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Read Thread: My New #0.5 Gouge

My New #0.5 Gouge
Board: Stamp Carving and Mounting
May 14, 2007 6:56pm
Board
This past week I finally got around to making a #0.5 gouge by squeezing down a #1. I used the electric stove to heat the tip while I held it with a needlenose pliers. Once hot enough -- with the stove coil dimly glowing red, it only takes a few seconds -- I put the tip down onto the edge of a filet knife and squeezed it with another needlenose pliers. SWMBO was holding the filet knife still on the counter with the edge up. It actually took two attempts because I fiddled around too much the first time and the tip cooled off, so I had to reheat it.

I ran into two problems. First, with the filet knife on the counter, when I tried to apply the needlenose to squeeze, the tips hit the counter. Shorter pliers woulda worked, but I just had the wife hold the knife hanging off the edge of the counter.

Second, when squeezing, the tips of the pliers clamped down on the heel of the filet knife blade before fully closing up the gouge. I just backed it off and squeezed with the tips, where I didn't have enough leverage. All in all, it would have been better if I had used an X-Acto knife instead of the filet knife.

Anyhow, I eventually succeeded in a good pinch. Note that I was starting with a Speedball #1. As I mentioned here before, the Speedball #1 has a slightly rounded bottom of the V, as compared to the Staedler #1 which has a much crisper V with a sharp crease at the bottom. I used the Speedball for several reasons. First, it's not mounted, so I don't have to worry about a plastic handle melting while I'm heating it. Second, it's cheaper. Third, it's available individually so I can buy a spare so I can have one #1 and one #0.5. Finally, since I'm pinching it anyway, I'm not all that sure which is better to start with, the rounded bottom or the sharp crease.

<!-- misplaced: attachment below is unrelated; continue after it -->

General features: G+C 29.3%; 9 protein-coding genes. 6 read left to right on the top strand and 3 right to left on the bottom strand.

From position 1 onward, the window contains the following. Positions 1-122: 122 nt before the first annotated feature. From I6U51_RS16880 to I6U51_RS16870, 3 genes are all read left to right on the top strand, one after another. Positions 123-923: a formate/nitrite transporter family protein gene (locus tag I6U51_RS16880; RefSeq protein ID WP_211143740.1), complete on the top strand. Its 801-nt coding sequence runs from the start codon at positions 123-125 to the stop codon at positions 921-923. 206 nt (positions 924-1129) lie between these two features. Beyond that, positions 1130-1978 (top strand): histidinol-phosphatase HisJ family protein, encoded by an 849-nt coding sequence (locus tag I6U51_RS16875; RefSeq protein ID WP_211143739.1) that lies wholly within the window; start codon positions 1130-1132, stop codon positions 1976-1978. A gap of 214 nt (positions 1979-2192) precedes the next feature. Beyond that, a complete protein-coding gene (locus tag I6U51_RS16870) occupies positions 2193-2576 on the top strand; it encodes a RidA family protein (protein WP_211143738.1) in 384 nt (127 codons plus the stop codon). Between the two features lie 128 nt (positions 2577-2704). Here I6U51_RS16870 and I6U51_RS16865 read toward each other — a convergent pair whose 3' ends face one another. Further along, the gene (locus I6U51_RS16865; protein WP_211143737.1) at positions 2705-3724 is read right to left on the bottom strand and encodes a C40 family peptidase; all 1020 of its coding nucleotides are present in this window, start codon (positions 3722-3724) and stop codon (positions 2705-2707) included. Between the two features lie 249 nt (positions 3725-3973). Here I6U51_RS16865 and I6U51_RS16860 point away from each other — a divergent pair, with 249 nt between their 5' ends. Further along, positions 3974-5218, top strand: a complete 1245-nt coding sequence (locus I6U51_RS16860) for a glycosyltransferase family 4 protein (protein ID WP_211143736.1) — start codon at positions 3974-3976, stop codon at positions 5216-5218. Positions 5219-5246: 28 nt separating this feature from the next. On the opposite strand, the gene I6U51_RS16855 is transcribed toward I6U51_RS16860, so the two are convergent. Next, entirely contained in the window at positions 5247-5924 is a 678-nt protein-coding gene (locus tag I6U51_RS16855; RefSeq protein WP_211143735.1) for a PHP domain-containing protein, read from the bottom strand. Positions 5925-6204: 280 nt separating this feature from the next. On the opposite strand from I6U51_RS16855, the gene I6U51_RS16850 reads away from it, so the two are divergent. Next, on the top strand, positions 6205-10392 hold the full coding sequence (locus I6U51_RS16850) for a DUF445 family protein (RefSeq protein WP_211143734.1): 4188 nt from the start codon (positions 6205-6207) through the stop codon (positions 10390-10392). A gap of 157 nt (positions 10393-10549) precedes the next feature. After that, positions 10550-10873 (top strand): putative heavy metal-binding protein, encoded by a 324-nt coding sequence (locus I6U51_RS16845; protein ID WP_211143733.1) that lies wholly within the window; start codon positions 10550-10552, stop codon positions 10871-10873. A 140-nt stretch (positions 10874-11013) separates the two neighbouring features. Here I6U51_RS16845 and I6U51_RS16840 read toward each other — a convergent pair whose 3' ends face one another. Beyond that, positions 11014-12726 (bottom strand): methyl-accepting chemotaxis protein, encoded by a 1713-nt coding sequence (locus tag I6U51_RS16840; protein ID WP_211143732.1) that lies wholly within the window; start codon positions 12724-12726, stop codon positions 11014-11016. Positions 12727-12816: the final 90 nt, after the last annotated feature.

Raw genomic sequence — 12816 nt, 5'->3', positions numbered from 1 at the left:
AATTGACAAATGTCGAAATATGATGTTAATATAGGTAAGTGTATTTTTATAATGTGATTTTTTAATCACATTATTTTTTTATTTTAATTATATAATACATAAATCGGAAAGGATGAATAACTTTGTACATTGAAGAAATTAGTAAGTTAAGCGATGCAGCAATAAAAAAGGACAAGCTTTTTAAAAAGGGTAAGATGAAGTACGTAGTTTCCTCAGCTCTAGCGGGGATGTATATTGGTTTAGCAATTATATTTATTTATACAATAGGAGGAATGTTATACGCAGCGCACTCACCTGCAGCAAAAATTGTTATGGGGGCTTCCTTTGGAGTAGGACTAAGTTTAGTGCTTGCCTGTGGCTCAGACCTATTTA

I managed to pinch this gouge almost to the point where the two sides are parallel. Not quite. As a result, it's now really a very tiny U-shaped gouge. I measured it with a feeler gauge; the sides are about 0.5mm apart at the top, and about 0.4mm apart just above the bottom where you're cutting. IOW, used normally, this gouge will cut a 0.4mm groove -- which is narrower than a fine-point mechanical pencil lead.

I mounted this gouge in a Speedball pen holder. This thing is shaped like a stylus rather than the fat, stubby Speedball linoleum cutter handle. Works nice, and only cost about $1.25 each. In general, my plan is to use these pen holders for the smaller tips and the cutter handle for the big #5. Not having to swap tips around in handles while carving is a nice bonus.

Tonight I used it to carve a stamp. Although a somewhat accomplished razor knife carver, I've been making a few attempts to carve with gouges because it seems to me that being practiced at both styles would be good and would allow me to carve whichever type image I choose. My efforts up to now, using the #1, have been only moderately successful. With one stamp, I actually pitched my first attempt and started over making the stamp 50% larger because I couldn't carve it as small as I was originally trying. I probably could have carved it that small using the razor knife and carving needles, but that would have defeated the purpose of the attempt.